Last we checked in with littleBits, the New York-based maker of modular electronics that function like digital-age Legos, the startup was unveiling a $299.95 kit designed for classrooms. “Let’s use invention as a way to engage the students, to allow them to create things that are relevant,” founder and CEO Ayah Bdeir told Fast Company.
Then, a surprise: Today littleBits announced that it had been accepted into Disney’s prestigious startup accelerator, alongside peers like a toy subscription company called Pley. So is littleBits a curriculum tool, or a toy with ancillary educational benefits?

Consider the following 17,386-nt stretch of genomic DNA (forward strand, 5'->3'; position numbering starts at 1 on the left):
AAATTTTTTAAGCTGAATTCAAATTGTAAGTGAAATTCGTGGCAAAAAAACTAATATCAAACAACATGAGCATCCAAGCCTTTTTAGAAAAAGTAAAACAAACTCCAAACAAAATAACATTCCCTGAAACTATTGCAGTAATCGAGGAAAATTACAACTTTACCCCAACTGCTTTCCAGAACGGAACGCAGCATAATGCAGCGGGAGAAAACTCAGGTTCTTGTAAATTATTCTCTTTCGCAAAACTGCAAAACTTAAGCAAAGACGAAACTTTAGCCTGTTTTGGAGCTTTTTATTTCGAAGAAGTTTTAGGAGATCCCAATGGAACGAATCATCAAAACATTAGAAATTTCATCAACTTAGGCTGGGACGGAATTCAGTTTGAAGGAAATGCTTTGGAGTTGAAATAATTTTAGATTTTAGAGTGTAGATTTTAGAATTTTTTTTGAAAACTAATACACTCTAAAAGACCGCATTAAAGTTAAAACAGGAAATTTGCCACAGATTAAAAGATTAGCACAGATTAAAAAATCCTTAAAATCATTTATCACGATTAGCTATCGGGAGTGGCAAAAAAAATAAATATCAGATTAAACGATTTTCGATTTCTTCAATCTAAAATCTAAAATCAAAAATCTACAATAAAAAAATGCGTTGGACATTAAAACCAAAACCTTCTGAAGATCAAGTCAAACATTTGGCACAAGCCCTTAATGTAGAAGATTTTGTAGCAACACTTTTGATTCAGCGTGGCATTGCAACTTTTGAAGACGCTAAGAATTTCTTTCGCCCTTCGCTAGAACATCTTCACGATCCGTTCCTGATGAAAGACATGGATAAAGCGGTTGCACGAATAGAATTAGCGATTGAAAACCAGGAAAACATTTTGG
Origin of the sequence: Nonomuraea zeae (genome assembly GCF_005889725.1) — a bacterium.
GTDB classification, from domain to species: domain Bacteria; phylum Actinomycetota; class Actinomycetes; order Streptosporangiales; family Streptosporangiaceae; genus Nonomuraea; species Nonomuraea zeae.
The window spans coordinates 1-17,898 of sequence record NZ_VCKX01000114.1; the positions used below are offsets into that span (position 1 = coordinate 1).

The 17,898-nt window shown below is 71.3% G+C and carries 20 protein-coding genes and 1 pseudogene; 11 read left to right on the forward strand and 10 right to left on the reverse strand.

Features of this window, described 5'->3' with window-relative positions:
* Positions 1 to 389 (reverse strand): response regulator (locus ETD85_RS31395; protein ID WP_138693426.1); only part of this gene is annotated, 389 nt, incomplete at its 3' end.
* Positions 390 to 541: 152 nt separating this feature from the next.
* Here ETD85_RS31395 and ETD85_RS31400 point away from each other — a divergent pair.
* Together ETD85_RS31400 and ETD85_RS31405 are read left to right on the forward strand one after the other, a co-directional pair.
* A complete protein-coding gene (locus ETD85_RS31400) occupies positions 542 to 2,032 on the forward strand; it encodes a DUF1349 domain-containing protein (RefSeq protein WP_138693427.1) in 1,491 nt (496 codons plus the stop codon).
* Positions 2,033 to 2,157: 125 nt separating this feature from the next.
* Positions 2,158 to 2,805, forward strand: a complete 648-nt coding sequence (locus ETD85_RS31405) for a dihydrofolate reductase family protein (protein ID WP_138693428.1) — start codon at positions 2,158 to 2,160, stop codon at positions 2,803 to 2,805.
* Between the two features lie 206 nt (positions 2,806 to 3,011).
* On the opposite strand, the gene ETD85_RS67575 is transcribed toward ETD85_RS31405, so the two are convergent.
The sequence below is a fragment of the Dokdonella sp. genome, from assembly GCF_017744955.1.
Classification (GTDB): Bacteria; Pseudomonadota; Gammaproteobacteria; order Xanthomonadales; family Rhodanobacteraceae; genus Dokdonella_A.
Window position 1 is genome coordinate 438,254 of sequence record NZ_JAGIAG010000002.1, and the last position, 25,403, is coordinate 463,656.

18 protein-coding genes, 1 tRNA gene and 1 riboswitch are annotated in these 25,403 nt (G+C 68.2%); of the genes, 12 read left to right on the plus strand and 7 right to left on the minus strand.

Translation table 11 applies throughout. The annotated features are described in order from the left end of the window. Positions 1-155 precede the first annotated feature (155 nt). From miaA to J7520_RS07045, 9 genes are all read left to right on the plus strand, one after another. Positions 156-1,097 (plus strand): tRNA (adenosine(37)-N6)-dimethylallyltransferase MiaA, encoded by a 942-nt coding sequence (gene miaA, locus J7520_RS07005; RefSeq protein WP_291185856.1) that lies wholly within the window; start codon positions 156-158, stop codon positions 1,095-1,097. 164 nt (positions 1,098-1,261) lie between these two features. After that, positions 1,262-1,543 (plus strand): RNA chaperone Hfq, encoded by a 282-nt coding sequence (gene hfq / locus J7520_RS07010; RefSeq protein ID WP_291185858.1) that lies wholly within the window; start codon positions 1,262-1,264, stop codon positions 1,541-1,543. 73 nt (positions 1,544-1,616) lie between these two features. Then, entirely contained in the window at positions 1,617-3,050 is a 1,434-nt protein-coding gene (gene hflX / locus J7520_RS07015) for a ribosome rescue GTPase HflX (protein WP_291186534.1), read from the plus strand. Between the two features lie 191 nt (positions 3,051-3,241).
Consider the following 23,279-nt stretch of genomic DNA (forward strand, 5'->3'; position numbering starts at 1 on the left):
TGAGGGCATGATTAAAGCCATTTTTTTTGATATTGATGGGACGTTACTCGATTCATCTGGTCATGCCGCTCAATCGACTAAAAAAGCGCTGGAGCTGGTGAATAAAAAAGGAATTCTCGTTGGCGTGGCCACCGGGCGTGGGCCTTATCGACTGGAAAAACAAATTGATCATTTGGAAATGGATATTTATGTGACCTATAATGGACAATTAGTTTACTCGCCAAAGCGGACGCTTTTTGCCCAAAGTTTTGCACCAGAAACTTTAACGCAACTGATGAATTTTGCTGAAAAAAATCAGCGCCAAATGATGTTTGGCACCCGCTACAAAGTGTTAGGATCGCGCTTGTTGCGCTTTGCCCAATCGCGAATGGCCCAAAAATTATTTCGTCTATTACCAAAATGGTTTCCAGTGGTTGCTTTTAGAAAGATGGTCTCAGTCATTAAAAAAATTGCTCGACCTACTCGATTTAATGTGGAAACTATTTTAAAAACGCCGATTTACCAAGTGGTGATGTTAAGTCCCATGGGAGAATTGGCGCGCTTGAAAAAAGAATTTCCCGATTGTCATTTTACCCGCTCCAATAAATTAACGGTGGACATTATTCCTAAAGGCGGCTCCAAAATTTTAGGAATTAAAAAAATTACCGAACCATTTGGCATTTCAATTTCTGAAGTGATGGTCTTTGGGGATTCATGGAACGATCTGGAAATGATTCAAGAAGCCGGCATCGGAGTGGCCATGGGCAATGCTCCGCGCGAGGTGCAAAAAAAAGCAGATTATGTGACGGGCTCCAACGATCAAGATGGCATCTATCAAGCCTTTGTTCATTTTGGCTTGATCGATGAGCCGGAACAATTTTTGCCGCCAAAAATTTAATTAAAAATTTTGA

Many companies like littleBits argue that they can be both, and that classroom learning should be fun. But the blurry line between the two is often confusing for parents and teachers, who rarely have the time or the training to determine which product claims are backed by data. Let’s hope that Disney encourages littleBits and other companies with classroom potential to commission third-party research on their impact, even as they look to the toy aisle for sales growth.